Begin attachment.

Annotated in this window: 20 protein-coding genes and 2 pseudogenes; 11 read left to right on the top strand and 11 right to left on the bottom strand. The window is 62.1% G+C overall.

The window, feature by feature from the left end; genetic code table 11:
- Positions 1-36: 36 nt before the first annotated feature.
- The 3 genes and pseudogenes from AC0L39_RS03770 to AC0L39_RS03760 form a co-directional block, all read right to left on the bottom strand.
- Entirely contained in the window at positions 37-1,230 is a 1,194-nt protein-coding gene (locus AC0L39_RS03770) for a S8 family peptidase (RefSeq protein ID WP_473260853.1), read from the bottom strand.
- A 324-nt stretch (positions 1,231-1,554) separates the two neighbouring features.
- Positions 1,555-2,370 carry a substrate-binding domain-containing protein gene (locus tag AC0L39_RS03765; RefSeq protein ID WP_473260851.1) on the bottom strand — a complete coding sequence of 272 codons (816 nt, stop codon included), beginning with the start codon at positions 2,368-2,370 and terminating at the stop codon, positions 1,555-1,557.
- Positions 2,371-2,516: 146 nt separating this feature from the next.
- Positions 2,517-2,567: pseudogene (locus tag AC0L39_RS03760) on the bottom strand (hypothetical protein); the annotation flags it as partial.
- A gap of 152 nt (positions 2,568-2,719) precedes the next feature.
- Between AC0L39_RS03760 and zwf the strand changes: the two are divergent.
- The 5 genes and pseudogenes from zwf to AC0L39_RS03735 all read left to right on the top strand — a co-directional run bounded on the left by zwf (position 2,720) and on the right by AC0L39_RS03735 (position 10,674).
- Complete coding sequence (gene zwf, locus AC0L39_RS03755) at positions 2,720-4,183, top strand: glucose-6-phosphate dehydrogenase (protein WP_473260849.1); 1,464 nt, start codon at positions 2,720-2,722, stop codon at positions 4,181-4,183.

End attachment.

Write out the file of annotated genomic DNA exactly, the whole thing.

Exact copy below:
Annotated in this window: 20 protein-coding genes and 2 pseudogenes; 11 read left to right on the top strand and 11 right to left on the bottom strand. The window is 62.1% G+C overall.

The window, feature by feature from the left end; genetic code table 11:
- Positions 1-36: 36 nt before the first annotated feature.
- The 3 genes and pseudogenes from AC0L39_RS03770 to AC0L39_RS03760 form a co-directional block, all read right to left on the bottom strand.
- Entirely contained in the window at positions 37-1,230 is a 1,194-nt protein-coding gene (locus AC0L39_RS03770) for a S8 family peptidase (RefSeq protein ID WP_473260853.1), read from the bottom strand.
- A 324-nt stretch (positions 1,231-1,554) separates the two neighbouring features.
- Positions 1,555-2,370 carry a substrate-binding domain-containing protein gene (locus tag AC0L39_RS03765; RefSeq protein ID WP_473260851.1) on the bottom strand — a complete coding sequence of 272 codons (816 nt, stop codon included), beginning with the start codon at positions 2,368-2,370 and terminating at the stop codon, positions 1,555-1,557.
- Positions 2,371-2,516: 146 nt separating this feature from the next.
- Positions 2,517-2,567: pseudogene (locus tag AC0L39_RS03760) on the bottom strand (hypothetical protein); the annotation flags it as partial.
- A gap of 152 nt (positions 2,568-2,719) precedes the next feature.
- Between AC0L39_RS03760 and zwf the strand changes: the two are divergent.
- The 5 genes and pseudogenes from zwf to AC0L39_RS03735 all read left to right on the top strand — a co-directional run bounded on the left by zwf (position 2,720) and on the right by AC0L39_RS03735 (position 10,674).
- Complete coding sequence (gene zwf, locus AC0L39_RS03755) at positions 2,720-4,183, top strand: glucose-6-phosphate dehydrogenase (protein WP_473260849.1); 1,464 nt, start codon at positions 2,720-2,722, stop codon at positions 4,181-4,183.